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© Institut Pasteur
Cells infected for 24 hrs with C. Trachomatis. The cell nuclei are labelled in blue, the bacteria appear yellow, within the inclusion lumen. A bacterial protein secreted out the inclusion into the host cytoplasm id labelled in red.
Publication : mBio

A Tetratricopeptide Repeat Scaffold Couples Signal Detection to OdhI Phosphorylation in Metabolic Control by the Protein Kinase PknG.

Scientific Fields
Diseases
Organisms
Applications
Technique

Published in mBio - 26 Oct 2021

Lisa MN, Sogues A, Barilone N, Baumgart M, Gil M, Graña M, Durán R, Biondi RM, Bellinzoni M, Bott M, Alzari PM,

Link to Pubmed [PMID] – 34607462

Link to DOI – 10.1128/mBio.01717-21

mBio 2021 Oct; 12(5): e0171721

Signal transduction is essential for bacteria to adapt to changing environmental conditions. Among many forms of posttranslational modifications, reversible protein phosphorylation has evolved as a ubiquitous molecular mechanism of protein regulation in response to specific stimuli. The Ser/Thr protein kinase PknG modulates the fate of intracellular glutamate by controlling the phosphorylation status of the 2-oxoglutarate dehydrogenase regulator OdhI, a function that is conserved among diverse actinobacteria. PknG has a modular organization characterized by the presence of regulatory domains surrounding the catalytic domain. Here, we present an investigation using in vivo experiments, as well as biochemical and structural methods, of the molecular basis of the regulation of PknG from Corynebacterium glutamicum (CgPknG), in the light of previous knowledge available for the kinase from Mycobacterium tuberculosis (MtbPknG). We found that OdhI phosphorylation by CgPknG is regulated by a conserved mechanism that depends on a C-terminal domain composed of tetratricopeptide repeats (TPRs) essential for metabolic homeostasis. Furthermore, we identified a conserved structural motif that physically connects the TPR domain to a β-hairpin within the flexible N-terminal region that is involved in docking interactions with OdhI. Based on our results and previous reports, we propose a model in which the TPR domain of PknG couples signal detection to the specific phosphorylation of OdhI. Overall, the available data indicate that conserved PknG domains in distant actinobacteria retain their roles in kinase regulation in response to nutrient availability. IMPORTANCE Bacteria control the metabolic processes by which they obtain nutrients and energy in order to adapt to the environment. Actinobacteria, one of the largest bacterial phyla of major importance for biotechnology, medicine, and agriculture, developed a unique control process that revolves around a key protein, the protein kinase PknG. Here, we use genetic, biochemical, and structural approaches to study PknG in a system that regulates glutamate production in Corynebacterium glutamicum, a species used for the industrial production of amino acids. The reported findings are conserved in related Actinobacteria, with broader significance for microorganisms that cause disease, as well as environmental species used industrially to produce amino acids and antibiotics every year.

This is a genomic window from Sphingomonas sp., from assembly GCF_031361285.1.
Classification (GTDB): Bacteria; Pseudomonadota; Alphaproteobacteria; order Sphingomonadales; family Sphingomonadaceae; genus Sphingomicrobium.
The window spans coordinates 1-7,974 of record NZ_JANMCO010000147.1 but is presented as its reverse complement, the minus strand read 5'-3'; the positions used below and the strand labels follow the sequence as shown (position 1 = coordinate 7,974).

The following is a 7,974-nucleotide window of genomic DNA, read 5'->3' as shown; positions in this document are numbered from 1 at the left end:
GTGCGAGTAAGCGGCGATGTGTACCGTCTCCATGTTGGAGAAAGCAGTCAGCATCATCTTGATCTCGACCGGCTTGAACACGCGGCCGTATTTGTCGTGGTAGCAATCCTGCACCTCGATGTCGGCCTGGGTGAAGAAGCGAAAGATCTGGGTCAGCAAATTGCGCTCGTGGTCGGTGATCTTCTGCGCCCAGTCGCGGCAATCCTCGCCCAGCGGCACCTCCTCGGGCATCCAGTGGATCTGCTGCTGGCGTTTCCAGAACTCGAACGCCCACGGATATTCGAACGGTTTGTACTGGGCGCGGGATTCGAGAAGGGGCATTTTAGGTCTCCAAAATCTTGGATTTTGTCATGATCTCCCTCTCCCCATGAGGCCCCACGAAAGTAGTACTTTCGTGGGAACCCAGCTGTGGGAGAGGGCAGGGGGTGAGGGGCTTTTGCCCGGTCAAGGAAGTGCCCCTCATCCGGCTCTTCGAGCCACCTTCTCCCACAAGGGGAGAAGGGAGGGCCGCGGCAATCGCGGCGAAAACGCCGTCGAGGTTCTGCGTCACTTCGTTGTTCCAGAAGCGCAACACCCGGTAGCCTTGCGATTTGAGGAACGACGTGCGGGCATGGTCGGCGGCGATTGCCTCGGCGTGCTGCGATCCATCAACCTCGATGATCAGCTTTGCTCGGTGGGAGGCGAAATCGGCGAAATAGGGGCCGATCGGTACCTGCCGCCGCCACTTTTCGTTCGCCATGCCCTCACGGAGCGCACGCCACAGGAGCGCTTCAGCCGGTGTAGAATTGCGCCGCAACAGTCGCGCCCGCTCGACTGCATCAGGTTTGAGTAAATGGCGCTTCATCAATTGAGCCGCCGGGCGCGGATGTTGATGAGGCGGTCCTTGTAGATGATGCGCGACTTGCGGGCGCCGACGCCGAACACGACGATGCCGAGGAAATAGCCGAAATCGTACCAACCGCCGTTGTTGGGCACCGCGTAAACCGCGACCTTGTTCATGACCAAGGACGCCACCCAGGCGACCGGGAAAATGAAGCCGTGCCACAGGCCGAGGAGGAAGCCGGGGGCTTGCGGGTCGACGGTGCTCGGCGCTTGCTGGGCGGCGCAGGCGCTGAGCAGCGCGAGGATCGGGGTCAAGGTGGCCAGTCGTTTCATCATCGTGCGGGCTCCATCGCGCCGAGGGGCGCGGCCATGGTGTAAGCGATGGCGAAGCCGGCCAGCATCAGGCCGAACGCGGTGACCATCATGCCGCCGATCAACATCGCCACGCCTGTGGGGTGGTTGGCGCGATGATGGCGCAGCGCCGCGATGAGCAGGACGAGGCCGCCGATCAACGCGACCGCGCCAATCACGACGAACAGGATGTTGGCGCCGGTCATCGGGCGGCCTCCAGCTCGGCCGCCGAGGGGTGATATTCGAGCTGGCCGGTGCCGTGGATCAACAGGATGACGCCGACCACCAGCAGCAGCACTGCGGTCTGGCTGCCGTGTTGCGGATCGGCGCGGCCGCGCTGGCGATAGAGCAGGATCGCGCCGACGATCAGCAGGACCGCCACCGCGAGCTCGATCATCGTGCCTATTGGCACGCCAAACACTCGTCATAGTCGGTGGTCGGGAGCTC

https://pubmed.ncbi.nlm.nih.gov/34607462